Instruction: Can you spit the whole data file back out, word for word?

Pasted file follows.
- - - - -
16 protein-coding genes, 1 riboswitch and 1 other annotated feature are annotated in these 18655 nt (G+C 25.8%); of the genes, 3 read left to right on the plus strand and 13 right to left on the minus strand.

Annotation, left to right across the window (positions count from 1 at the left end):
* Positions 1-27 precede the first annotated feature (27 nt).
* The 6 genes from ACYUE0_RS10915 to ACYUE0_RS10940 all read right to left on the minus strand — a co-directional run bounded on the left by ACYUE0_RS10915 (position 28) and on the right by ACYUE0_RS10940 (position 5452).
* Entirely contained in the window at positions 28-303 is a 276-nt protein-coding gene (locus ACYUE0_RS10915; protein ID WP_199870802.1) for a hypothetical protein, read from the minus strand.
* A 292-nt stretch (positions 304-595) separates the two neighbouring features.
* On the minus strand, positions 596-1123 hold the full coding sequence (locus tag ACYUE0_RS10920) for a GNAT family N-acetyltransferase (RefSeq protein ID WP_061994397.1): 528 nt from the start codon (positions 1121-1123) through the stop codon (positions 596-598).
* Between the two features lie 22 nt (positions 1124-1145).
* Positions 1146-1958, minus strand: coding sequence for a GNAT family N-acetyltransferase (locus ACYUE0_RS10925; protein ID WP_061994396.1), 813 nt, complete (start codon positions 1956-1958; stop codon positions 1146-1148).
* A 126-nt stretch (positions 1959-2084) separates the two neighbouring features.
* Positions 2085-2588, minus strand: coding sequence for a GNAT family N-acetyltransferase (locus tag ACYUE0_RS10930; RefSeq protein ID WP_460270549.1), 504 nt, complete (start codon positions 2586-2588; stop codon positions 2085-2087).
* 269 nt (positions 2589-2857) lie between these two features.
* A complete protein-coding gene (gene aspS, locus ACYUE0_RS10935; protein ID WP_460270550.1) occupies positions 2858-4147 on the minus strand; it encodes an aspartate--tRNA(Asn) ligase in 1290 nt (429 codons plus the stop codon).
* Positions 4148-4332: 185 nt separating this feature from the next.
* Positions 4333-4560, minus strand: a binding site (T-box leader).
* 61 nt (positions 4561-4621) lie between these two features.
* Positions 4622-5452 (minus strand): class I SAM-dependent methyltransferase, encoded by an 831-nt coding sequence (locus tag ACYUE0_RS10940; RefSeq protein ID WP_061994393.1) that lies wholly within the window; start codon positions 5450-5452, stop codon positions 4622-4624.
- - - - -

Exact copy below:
16 protein-coding genes, 1 riboswitch and 1 other annotated feature are annotated in these 18655 nt (G+C 25.8%); of the genes, 3 read left to right on the plus strand and 13 right to left on the minus strand.

Annotation, left to right across the window (positions count from 1 at the left end):
* Positions 1-27 precede the first annotated feature (27 nt).
* The 6 genes from ACYUE0_RS10915 to ACYUE0_RS10940 all read right to left on the minus strand — a co-directional run bounded on the left by ACYUE0_RS10915 (position 28) and on the right by ACYUE0_RS10940 (position 5452).
* Entirely contained in the window at positions 28-303 is a 276-nt protein-coding gene (locus ACYUE0_RS10915; protein ID WP_199870802.1) for a hypothetical protein, read from the minus strand.
* A 292-nt stretch (positions 304-595) separates the two neighbouring features.
* On the minus strand, positions 596-1123 hold the full coding sequence (locus tag ACYUE0_RS10920) for a GNAT family N-acetyltransferase (RefSeq protein ID WP_061994397.1): 528 nt from the start codon (positions 1121-1123) through the stop codon (positions 596-598).
* Between the two features lie 22 nt (positions 1124-1145).
* Positions 1146-1958, minus strand: coding sequence for a GNAT family N-acetyltransferase (locus ACYUE0_RS10925; protein ID WP_061994396.1), 813 nt, complete (start codon positions 1956-1958; stop codon positions 1146-1148).
* A 126-nt stretch (positions 1959-2084) separates the two neighbouring features.
* Positions 2085-2588, minus strand: coding sequence for a GNAT family N-acetyltransferase (locus tag ACYUE0_RS10930; RefSeq protein ID WP_460270549.1), 504 nt, complete (start codon positions 2586-2588; stop codon positions 2085-2087).
* 269 nt (positions 2589-2857) lie between these two features.
* A complete protein-coding gene (gene aspS, locus ACYUE0_RS10935; protein ID WP_460270550.1) occupies positions 2858-4147 on the minus strand; it encodes an aspartate--tRNA(Asn) ligase in 1290 nt (429 codons plus the stop codon).
* Positions 4148-4332: 185 nt separating this feature from the next.
* Positions 4333-4560, minus strand: a binding site (T-box leader).
* 61 nt (positions 4561-4621) lie between these two features.
* Positions 4622-5452 (minus strand): class I SAM-dependent methyltransferase, encoded by an 831-nt coding sequence (locus tag ACYUE0_RS10940; RefSeq protein ID WP_061994393.1) that lies wholly within the window; start codon positions 5450-5452, stop codon positions 4622-4624.